Today’s life rhythms and demands are often challenging and require intense physical and psychological efforts in order to be sustained. An individual reacts to physical and mental strain that is potentially health threatening by activating interconnected neuroendocrine circuits. This response allows the body to face and deal with the challenge and re-establish homeostatic equilibrium. If the individual perceives a noxious stimulus as too intense, or its duration as too long, he may fail coping with it, and incur maladaptation. In this case, the stress response does not resolve into a state of balance (either similar or new, i.e., adapted, compared with the state before stress hits), neuroendocrine parameters remain altered, and illness may ensue.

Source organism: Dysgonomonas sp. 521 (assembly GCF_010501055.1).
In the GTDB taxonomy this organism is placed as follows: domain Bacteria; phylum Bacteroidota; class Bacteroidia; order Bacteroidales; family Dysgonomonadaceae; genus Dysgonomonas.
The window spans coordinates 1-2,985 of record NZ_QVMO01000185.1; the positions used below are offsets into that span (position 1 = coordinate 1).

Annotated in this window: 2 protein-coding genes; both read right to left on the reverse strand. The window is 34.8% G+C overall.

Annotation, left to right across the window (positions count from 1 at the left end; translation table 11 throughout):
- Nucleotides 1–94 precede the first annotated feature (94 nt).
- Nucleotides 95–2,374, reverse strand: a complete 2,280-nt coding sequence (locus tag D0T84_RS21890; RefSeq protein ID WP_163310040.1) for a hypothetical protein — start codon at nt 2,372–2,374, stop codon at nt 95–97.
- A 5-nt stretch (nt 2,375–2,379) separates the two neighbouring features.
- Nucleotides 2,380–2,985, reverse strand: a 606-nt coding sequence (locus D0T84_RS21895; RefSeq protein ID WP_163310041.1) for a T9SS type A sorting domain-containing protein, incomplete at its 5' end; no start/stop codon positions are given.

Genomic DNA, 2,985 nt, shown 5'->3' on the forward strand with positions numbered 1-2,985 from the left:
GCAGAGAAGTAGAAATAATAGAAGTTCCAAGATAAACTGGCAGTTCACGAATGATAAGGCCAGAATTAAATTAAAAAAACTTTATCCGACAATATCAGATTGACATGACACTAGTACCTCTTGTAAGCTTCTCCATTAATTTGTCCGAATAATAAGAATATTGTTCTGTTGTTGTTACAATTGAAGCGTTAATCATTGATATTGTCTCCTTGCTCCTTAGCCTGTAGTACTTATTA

It is clear that stress has both a physical (objective) and a psychological (subjective) component: the latter, as described by Koolhaas and colleagues, depends on the individual perception of its predictability and controllability. The way a person can anticipate a certain stressor and then control it, largely defines the resulting stress response, how promptly and efficiently it is activated promoting adaptation, and how fast it is turned off once equilibrium has been recovered.
The time course of the stress response, characterized by measurable neuroendocrine and behavioral indexes, thus reveals whether a destabilizing stimulus is manageable, or conversely, cannot be handled and consequently becomes harmful.
This implies that not all stimuli that elicit strong neuroendocrine responses are real stressors, but only those that exceed the individual’s ability to change and adapt.